HOUSTON - More than 5 million middle and high school students in the US used e-cigarettes last year.
“The thing about vaping is that people often don’t realize is that we’re not talking about new drugs, we’re talking about a new way to use drugs,” said Kiersten Collins, Manager of Children and Adolescent Services with The Council.
Those drugs include nicotine and THC, and even chemicals like cyanide.
“Now we have access to them and they can be put into a body at a higher rate in a more alarming way,” added Collins.
For example, some vaping liquids contains as much as 5 percent nicotine.
“[Teens] don’t really understand all the risk factors and how much 5 percent nicotine is; Which is really a whole pack of cigarettes that they could smoke with an e-cigarette in an hour,” said Beth Eversole, CEO of Palmer Drug Abuse Program.
Eversole and others say vaping is the main problem they see among teens and children now.
“What we’re seeing is increased use. We’re seeing increased compulsive use, so continuing to use despite having these concerns and the access,” explained Eversole.
The summit’s keynote address was presented by Dr. Amy Arrington of Texas Children’s Hospital. She also addressed how accessible vaping devices and liquids are to teens.
“There are explicit directions on YouTube and on Google on how to make any device you want to make,” Arrington told the packed room of professionals.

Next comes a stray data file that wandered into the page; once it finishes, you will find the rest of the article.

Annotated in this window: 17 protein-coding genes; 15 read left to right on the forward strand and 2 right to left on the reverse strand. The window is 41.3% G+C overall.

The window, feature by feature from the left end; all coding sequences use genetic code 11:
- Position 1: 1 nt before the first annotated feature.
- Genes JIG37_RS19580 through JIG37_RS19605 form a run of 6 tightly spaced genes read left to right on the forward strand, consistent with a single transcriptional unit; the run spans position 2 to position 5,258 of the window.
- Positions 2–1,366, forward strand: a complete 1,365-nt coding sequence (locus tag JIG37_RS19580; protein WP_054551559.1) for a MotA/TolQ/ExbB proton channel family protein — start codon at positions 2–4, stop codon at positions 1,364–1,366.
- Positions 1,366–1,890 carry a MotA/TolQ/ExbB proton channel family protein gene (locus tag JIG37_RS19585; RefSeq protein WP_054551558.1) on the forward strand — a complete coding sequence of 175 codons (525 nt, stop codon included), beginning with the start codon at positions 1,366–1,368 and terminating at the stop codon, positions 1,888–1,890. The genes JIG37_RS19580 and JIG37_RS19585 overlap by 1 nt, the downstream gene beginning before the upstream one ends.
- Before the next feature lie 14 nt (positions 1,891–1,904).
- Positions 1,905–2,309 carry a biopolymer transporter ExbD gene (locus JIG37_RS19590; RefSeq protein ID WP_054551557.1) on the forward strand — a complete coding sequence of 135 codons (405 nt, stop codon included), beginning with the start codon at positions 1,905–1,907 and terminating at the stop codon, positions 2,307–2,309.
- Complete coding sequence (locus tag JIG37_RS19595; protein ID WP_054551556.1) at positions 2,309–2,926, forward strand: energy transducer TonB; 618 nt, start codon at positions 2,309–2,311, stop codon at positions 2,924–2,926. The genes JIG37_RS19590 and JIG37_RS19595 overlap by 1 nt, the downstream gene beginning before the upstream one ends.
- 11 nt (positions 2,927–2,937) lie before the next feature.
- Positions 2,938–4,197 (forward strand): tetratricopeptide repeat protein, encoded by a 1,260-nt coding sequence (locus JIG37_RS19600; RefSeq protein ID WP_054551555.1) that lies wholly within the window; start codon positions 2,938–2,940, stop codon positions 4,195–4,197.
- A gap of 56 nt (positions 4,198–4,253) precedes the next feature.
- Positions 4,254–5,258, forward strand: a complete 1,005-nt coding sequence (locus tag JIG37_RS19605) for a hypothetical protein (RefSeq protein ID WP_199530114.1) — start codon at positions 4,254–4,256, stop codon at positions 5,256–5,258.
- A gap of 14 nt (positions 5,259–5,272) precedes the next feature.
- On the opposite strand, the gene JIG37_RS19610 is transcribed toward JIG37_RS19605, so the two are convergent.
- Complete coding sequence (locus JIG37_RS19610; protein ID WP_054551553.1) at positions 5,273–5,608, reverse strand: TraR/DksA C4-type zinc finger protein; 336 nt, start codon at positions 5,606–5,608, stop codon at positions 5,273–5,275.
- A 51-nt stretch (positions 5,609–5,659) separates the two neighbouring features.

In 2019, one in four 12th graders vaped. Just at Texas Children’s Hospital, Arrington reports from July through September of 2018, 11 teens between 15 and 19 were hospitalized because of a vaping related injury.
However, there are also long term effects on the body and brain.
“It can interfere with processes that are critical to memory, to learning,” Arrington warned.
The biggest and most alarming problem they say is how aggressive the makers of the vaping devices and flavors market their products.
“I find this probably the most disturbing is what they have marketed towards children. So, things that look exactly like Oreos or Snickers, or Krispy Kreme [doughnuts], Sour Patch Kids,” Arrington said looking at a slide with images of the bottles vaping liquids.
“It tends to aid kids in using things faster,” concluded Collins.
Arrington adds the flavored liquids are not only a danger to the kids who are vaping, but also to younger kids who may see them and think it’s candy.
In fact, between January 2012 and April 2017, the National Poisoning Data System reported nearly 8,300 cases of liquid nicotine poisoning.
Clinical signs of e-cigarette related lung injury include: fever, elevated heart rate, sore throat, cough, chest pain, shortness of breath, weight loss, nausea, vomiting, diarrhea, fatigue and muscle aches.